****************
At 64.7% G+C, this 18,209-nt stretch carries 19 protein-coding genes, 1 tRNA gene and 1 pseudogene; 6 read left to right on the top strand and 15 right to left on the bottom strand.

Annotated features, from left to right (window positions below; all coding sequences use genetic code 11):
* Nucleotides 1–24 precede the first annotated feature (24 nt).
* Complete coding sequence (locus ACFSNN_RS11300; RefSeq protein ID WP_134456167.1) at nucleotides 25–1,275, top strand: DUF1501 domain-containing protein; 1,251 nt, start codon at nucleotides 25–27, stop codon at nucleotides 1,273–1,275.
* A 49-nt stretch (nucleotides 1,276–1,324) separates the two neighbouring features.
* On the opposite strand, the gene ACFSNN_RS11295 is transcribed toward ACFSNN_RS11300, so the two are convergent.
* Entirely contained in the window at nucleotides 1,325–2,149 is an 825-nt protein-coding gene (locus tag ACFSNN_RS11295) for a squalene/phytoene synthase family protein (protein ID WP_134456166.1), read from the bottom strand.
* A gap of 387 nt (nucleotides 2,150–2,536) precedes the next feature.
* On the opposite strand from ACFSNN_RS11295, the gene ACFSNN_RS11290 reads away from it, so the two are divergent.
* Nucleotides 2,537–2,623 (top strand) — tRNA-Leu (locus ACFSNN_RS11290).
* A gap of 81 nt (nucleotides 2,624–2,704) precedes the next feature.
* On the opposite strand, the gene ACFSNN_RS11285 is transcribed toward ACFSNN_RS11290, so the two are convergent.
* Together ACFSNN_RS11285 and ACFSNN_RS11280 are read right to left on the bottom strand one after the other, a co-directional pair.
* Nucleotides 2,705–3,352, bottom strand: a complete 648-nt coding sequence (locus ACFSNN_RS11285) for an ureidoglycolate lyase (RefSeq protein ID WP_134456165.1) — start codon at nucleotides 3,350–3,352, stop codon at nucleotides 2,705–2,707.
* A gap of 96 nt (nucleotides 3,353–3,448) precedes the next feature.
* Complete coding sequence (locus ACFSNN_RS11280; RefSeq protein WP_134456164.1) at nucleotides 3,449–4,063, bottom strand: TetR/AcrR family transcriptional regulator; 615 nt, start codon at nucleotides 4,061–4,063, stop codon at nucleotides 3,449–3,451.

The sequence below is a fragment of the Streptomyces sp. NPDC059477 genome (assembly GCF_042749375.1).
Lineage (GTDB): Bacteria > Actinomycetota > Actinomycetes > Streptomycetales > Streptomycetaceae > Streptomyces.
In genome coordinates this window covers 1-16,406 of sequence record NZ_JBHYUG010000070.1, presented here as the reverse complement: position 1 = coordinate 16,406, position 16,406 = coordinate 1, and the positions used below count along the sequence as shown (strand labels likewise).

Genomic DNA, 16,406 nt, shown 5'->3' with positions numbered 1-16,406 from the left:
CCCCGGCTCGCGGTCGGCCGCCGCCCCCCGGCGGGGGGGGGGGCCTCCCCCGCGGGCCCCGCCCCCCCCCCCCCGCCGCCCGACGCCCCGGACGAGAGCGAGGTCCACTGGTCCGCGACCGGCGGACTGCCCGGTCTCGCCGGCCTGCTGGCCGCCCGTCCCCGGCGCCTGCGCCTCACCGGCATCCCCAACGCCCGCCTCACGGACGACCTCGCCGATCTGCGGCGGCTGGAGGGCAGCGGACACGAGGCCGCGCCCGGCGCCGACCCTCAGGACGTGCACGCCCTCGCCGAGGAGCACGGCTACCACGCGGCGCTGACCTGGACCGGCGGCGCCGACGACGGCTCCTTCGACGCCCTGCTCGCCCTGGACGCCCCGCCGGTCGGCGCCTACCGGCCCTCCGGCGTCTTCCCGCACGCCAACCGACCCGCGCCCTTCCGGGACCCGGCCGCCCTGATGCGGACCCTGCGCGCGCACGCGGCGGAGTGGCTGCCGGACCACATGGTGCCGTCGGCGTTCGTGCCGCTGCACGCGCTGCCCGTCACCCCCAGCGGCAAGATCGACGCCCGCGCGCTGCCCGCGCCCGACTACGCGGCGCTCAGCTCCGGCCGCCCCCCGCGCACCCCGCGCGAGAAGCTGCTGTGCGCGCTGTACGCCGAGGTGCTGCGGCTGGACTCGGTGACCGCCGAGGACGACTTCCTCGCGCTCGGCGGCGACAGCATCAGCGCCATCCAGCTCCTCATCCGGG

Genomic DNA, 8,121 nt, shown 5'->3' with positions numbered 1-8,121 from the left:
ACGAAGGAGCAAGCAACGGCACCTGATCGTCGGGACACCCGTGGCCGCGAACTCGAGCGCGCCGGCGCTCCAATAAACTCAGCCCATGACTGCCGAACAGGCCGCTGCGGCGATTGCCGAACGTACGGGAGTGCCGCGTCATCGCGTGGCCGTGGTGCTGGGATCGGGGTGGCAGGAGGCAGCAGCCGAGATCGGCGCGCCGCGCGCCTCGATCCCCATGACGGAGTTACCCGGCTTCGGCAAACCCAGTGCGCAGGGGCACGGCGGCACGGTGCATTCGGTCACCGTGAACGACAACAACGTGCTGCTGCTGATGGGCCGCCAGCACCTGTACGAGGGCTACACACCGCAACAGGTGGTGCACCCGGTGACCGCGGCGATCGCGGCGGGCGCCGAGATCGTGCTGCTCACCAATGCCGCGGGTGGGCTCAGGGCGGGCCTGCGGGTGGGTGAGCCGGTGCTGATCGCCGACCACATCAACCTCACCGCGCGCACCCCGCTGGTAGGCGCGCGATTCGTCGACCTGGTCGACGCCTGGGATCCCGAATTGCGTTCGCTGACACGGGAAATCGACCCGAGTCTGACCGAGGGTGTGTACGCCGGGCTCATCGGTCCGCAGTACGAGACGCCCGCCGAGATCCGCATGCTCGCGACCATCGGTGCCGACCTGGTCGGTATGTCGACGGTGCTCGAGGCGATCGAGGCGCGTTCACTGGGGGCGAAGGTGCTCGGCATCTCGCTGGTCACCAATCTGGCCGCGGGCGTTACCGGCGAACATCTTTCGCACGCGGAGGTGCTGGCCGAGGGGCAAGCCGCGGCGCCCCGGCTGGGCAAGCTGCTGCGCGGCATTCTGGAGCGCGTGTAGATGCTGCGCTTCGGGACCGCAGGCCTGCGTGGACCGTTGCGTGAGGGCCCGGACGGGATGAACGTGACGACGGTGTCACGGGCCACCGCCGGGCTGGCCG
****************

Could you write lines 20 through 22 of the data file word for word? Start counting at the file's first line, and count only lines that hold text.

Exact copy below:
Genomic DNA, 16,406 nt, shown 5'->3' with positions numbered 1-16,406 from the left:
CCCCGGCTCGCGGTCGGCCGCCGCCCCCCGGCGGGGGGGGGGGCCTCCCCCGCGGGCCCCGCCCCCCCCCCCCCGCCGCCCGACGCCCCGGACGAGAGCGAGGTCCACTGGTCCGCGACCGGCGGACTGCCCGGTCTCGCCGGCCTGCTGGCCGCCCGTCCCCGGCGCCTGCGCCTCACCGGCATCCCCAACGCCCGCCTCACGGACGACCTCGCCGATCTGCGGCGGCTGGAGGGCAGCGGACACGAGGCCGCGCCCGGCGCCGACCCTCAGGACGTGCACGCCCTCGCCGAGGAGCACGGCTACCACGCGGCGCTGACCTGGACCGGCGGCGCCGACGACGGCTCCTTCGACGCCCTGCTCGCCCTGGACGCCCCGCCGGTCGGCGCCTACCGGCCCTCCGGCGTCTTCCCGCACGCCAACCGACCCGCGCCCTTCCGGGACCCGGCCGCCCTGATGCGGACCCTGCGCGCGCACGCGGCGGAGTGGCTGCCGGACCACATGGTGCCGTCGGCGTTCGTGCCGCTGCACGCGCTGCCCGTCACCCCCAGCGGCAAGATCGACGCCCGCGCGCTGCCCGCGCCCGACTACGCGGCGCTCAGCTCCGGCCGCCCCCCGCGCACCCCGCGCGAGAAGCTGCTGTGCGCGCTGTACGCCGAGGTGCTGCGGCTGGACTCGGTGACCGCCGAGGACGACTTCCTCGCGCTCGGCGGCGACAGCATCAGCGCCATCCAGCTCCTCATCCGGG

Genomic DNA, 8,121 nt, shown 5'->3' with positions numbered 1-8,121 from the left: